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Swiftwater Forest Preserve


Where: Trailhead is off cul-de-sac on Donaldson Road, off Lower Swiftwater Road, Paradise Township, Swiftwater, Pa.

Trailhead GPS coordinates: 41-06.144N, 75-17.625W

Trail information: A moderate, family-friendly, 90-minute walk of about 2.5 miles. Though of moderate difficulty, stretches of the trail are steep. Trails have not been blazed, though they have been flagged.


  • Be considerate of neighboring private landowners.
  • No motorized vehicles, including ATVs.
  • Dogs are welcome; owners must clean up and carry out pet waste.

Swiftwater Forest Preserve: A natural neighborhood sanctuary

By Carol Hillestad

Al Johnson, long-time Paradise Township resident (and, with his wife, Carole, proprietor of Pocono Cheesecake Factory), recently relocated in Paradise to the Swiftwater Valley. His place backs up on Swiftwater Forest Preserve – 98 acres of woodland that Paradise Township purchased in 2015 with open space funds approved by the township’s taxpayers.

“Living near open, undeveloped land was appealing to us,” Al said. “Since living here, I’ve hiked in the preserve a few times. But really, just knowing it’s there — that’s an asset and a pleasure.”

Swiftwater Forest Preserve protects peace and quiet for hundreds of families in this rural residential area of Monroe County. It provides free outdoor recreation, too — hiking, birding, photography, cross-country skiing, and picnicking.

Moreover, not far away the land is heavily built up — sewage treatment plants, a casino, retail and manufacturing businesses, and schools are all upstream. So the preserve is also an essential buffer that protects the water of its two namesakes, Forest Hills Run to the north and Swiftwater Creek to the south. Both streams join Paradise Creek a short distance downstream, to help form the beautiful Paradise Valley and feed Brodhead Creek and drinking water supplies downstream. From Paradise Valley, the wooded hills of the preserve rise 350 feet.

To hike the preserve, Al Johnson can just head out his back door. For the rest of us, the trailhead is on Donaldson Road, at a cul-de-sac just before the road turns private. Here, a steep old woods road leads uphill through a mixed hardwood forest, passing the chimney and fireplace of a rustic, backwoods cabin that was dismantled and moved a decade ago. Long before that, much of this land was farmed, and this stretch of the walk features beautiful old dry-laid stone walls and corners.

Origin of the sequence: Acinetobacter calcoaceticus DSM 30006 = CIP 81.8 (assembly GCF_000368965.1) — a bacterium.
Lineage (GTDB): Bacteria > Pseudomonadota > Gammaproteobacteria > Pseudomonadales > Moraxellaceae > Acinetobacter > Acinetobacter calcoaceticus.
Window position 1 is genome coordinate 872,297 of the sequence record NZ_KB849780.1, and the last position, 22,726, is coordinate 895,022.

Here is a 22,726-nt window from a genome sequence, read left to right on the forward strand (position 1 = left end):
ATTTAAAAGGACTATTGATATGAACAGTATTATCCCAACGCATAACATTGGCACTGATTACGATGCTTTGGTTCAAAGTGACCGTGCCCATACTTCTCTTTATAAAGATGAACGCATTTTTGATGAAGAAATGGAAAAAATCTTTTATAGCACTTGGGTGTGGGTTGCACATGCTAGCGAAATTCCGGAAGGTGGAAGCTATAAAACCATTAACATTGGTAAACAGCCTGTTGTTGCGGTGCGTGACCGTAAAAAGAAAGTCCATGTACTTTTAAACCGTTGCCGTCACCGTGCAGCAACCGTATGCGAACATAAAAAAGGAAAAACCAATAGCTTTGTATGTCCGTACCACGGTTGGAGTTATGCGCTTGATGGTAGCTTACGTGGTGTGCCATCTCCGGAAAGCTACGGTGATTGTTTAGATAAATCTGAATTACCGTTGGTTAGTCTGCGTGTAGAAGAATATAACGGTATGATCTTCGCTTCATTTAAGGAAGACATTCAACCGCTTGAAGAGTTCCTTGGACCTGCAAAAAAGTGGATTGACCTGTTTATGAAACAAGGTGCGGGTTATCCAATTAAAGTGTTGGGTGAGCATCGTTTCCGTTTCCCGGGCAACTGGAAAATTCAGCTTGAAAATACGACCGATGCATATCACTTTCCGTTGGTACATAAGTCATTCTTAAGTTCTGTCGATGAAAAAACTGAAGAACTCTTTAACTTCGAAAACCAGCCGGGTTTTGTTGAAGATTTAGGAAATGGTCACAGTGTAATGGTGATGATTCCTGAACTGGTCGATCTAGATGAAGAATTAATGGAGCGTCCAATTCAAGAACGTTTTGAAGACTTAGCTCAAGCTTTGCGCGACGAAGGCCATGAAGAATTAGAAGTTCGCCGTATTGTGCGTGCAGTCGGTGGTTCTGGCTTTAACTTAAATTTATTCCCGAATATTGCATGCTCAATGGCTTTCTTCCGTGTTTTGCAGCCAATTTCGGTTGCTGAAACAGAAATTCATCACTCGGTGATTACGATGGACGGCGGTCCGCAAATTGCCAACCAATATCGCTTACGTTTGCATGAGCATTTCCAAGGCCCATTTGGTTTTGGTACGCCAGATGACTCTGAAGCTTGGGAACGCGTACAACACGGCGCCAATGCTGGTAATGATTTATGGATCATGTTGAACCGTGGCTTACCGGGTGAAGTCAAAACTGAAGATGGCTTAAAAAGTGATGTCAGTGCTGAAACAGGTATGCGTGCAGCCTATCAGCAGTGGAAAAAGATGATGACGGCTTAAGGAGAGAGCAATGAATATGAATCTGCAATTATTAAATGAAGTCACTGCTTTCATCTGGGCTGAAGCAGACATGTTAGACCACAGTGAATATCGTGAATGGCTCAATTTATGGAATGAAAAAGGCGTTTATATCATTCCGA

Along the path in spring, last fall’s leaf litter may flash with the brilliance of a red eft – the land-lubber juvenile stage of the aquatic red-spotted newt. Pale blue Quaker ladies and other wildflowers may be underfoot as well, and oaks, maples, and birches will show their fresh spring-green leaves. A bend in the trail opens onto a surprising natural bonus — a miniature pine barren, complete with pitch pines, scrub oaks, and rocky outcroppings.

The trail, which is still being laid out and has yet to be blazed, continues uphill and down, making a loop (flagged with surveyor’s tape) through pines and hemlocks and other familiar habitats of the Poconos.

The sense of isolation from the workaday world is so complete that, at trail’s end, it is almost shocking to reach the blacktop of Donaldson Road, in view of the houses and driveways of people fortunate enough to live right here. A few minutes more and the cul-de-sac is back in sight.

Many studies of human reactions to time spent outdoors suggest that physical and mental benefits arise from a walk in the woods. Reduced stress, increased creativity, a sense of contentment and well-being, even a stronger immune system and a feeling of being “outside of time” are some of the effects.

“I know that keeping the land in its natural state is great for water and wildlife,” Al Johnson says. “I wonder how many people know that it’s great for them, too?”

Carol Hillestad is a hike leader and writer for Get Outdoors Poconos, a grant-funded series administered by Brodhead Watershed Association.

Comments from other hikers:

JOHN: “Wonderful hike! Thanks!”

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